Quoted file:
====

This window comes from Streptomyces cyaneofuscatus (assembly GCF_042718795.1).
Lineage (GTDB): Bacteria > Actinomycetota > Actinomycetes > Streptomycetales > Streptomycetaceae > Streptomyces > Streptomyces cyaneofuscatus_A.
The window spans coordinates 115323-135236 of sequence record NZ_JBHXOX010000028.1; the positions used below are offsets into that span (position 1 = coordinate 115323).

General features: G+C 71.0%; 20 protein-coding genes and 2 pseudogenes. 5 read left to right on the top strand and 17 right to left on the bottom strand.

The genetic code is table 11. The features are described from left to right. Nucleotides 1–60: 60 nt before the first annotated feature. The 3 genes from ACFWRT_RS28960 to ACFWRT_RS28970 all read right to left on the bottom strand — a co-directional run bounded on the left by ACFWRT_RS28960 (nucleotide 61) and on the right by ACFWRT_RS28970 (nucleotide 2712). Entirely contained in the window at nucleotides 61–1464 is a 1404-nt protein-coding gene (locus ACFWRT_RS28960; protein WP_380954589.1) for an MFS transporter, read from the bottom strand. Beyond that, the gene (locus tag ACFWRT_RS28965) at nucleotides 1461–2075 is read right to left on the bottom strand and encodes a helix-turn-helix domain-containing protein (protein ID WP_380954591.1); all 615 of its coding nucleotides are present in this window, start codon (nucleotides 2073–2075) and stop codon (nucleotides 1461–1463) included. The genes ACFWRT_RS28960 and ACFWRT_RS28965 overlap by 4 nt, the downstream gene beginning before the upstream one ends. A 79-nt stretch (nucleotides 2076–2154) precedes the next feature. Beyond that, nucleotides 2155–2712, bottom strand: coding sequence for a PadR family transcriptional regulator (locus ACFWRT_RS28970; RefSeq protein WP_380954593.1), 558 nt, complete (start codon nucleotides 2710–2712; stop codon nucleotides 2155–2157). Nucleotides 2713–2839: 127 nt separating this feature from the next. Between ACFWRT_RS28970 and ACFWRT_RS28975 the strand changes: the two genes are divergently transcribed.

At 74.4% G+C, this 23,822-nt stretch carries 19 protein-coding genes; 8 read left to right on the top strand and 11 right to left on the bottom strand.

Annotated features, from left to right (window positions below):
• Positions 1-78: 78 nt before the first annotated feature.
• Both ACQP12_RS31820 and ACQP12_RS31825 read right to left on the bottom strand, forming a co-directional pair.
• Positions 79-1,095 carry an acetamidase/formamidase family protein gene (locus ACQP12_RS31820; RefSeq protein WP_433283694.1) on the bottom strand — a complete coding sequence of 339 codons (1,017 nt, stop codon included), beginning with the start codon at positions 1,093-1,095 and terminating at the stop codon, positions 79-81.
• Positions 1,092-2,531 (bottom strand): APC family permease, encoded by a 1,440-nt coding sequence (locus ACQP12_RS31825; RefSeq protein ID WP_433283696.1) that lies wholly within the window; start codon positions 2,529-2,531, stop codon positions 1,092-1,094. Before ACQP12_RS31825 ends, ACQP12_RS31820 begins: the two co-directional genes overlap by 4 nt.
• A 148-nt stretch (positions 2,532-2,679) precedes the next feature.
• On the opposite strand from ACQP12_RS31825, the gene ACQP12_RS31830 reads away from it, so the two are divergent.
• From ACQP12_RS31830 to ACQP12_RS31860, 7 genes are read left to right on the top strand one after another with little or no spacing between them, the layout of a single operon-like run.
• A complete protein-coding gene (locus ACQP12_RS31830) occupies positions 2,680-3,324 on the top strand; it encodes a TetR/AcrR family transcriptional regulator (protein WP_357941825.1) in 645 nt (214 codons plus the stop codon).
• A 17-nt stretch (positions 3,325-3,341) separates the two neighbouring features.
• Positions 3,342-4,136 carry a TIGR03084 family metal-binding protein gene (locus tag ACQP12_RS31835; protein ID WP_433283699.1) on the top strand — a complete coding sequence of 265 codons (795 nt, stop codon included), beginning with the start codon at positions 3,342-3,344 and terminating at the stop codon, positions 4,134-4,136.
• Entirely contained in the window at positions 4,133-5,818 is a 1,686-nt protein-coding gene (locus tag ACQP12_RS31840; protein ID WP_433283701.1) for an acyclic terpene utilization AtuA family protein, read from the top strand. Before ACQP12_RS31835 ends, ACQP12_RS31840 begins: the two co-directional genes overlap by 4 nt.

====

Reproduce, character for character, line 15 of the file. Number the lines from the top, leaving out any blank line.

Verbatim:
• A complete protein-coding gene (locus ACQP12_RS31830) occupies positions 2,680-3,324 on the top strand; it encodes a TetR/AcrR family transcriptional regulator (protein WP_357941825.1) in 645 nt (214 codons plus the stop codon).